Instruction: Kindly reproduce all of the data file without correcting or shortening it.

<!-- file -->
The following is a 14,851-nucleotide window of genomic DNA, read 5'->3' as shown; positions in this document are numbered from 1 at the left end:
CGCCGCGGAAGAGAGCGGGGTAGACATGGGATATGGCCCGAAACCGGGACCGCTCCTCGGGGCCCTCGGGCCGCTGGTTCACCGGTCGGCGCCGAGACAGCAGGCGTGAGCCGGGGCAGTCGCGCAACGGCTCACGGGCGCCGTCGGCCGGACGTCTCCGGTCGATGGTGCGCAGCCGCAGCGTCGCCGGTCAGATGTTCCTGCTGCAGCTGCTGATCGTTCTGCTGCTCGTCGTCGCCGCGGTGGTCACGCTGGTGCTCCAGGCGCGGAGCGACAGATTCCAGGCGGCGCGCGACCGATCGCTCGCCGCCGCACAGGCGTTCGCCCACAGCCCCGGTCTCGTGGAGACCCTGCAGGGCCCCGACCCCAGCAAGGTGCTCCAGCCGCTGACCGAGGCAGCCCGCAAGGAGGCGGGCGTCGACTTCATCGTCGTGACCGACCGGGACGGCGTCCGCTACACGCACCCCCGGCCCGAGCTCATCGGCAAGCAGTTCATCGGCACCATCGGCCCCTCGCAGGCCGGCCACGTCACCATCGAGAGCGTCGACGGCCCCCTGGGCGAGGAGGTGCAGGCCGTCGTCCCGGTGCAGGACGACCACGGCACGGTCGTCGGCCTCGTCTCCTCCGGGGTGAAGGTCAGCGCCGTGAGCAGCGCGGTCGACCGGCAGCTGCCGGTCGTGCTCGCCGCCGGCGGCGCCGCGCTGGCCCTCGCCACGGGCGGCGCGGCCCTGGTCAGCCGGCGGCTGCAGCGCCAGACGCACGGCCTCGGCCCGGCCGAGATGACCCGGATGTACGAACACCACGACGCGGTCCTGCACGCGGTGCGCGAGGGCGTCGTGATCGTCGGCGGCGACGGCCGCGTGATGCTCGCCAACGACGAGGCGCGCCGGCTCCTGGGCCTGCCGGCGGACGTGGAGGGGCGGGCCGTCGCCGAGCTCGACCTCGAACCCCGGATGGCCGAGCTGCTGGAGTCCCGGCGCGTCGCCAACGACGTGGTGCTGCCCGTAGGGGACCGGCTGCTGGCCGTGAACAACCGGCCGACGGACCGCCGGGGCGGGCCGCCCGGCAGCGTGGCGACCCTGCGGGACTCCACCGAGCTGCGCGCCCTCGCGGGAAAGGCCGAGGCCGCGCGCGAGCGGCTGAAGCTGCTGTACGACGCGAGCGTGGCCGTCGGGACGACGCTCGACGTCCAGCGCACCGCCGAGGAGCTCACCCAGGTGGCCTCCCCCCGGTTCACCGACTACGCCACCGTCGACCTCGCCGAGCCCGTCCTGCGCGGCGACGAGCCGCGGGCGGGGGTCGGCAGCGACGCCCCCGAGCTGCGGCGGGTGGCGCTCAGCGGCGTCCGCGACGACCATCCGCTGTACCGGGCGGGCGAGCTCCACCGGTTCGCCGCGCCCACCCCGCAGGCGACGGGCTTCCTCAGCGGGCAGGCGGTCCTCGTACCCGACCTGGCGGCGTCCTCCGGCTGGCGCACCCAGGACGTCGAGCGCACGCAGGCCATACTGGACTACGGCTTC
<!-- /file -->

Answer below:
The following is a 14,851-nucleotide window of genomic DNA, read 5'->3' as shown; positions in this document are numbered from 1 at the left end:
CGCCGCGGAAGAGAGCGGGGTAGACATGGGATATGGCCCGAAACCGGGACCGCTCCTCGGGGCCCTCGGGCCGCTGGTTCACCGGTCGGCGCCGAGACAGCAGGCGTGAGCCGGGGCAGTCGCGCAACGGCTCACGGGCGCCGTCGGCCGGACGTCTCCGGTCGATGGTGCGCAGCCGCAGCGTCGCCGGTCAGATGTTCCTGCTGCAGCTGCTGATCGTTCTGCTGCTCGTCGTCGCCGCGGTGGTCACGCTGGTGCTCCAGGCGCGGAGCGACAGATTCCAGGCGGCGCGCGACCGATCGCTCGCCGCCGCACAGGCGTTCGCCCACAGCCCCGGTCTCGTGGAGACCCTGCAGGGCCCCGACCCCAGCAAGGTGCTCCAGCCGCTGACCGAGGCAGCCCGCAAGGAGGCGGGCGTCGACTTCATCGTCGTGACCGACCGGGACGGCGTCCGCTACACGCACCCCCGGCCCGAGCTCATCGGCAAGCAGTTCATCGGCACCATCGGCCCCTCGCAGGCCGGCCACGTCACCATCGAGAGCGTCGACGGCCCCCTGGGCGAGGAGGTGCAGGCCGTCGTCCCGGTGCAGGACGACCACGGCACGGTCGTCGGCCTCGTCTCCTCCGGGGTGAAGGTCAGCGCCGTGAGCAGCGCGGTCGACCGGCAGCTGCCGGTCGTGCTCGCCGCCGGCGGCGCCGCGCTGGCCCTCGCCACGGGCGGCGCGGCCCTGGTCAGCCGGCGGCTGCAGCGCCAGACGCACGGCCTCGGCCCGGCCGAGATGACCCGGATGTACGAACACCACGACGCGGTCCTGCACGCGGTGCGCGAGGGCGTCGTGATCGTCGGCGGCGACGGCCGCGTGATGCTCGCCAACGACGAGGCGCGCCGGCTCCTGGGCCTGCCGGCGGACGTGGAGGGGCGGGCCGTCGCCGAGCTCGACCTCGAACCCCGGATGGCCGAGCTGCTGGAGTCCCGGCGCGTCGCCAACGACGTGGTGCTGCCCGTAGGGGACCGGCTGCTGGCCGTGAACAACCGGCCGACGGACCGCCGGGGCGGGCCGCCCGGCAGCGTGGCGACCCTGCGGGACTCCACCGAGCTGCGCGCCCTCGCGGGAAAGGCCGAGGCCGCGCGCGAGCGGCTGAAGCTGCTGTACGACGCGAGCGTGGCCGTCGGGACGACGCTCGACGTCCAGCGCACCGCCGAGGAGCTCACCCAGGTGGCCTCCCCCCGGTTCACCGACTACGCCACCGTCGACCTCGCCGAGCCCGTCCTGCGCGGCGACGAGCCGCGGGCGGGGGTCGGCAGCGACGCCCCCGAGCTGCGGCGGGTGGCGCTCAGCGGCGTCCGCGACGACCATCCGCTGTACCGGGCGGGCGAGCTCCACCGGTTCGCCGCGCCCACCCCGCAGGCGACGGGCTTCCTCAGCGGGCAGGCGGTCCTCGTACCCGACCTGGCGGCGTCCTCCGGCTGGCGCACCCAGGACGTCGAGCGCACGCAGGCCATACTGGACTACGGCTTC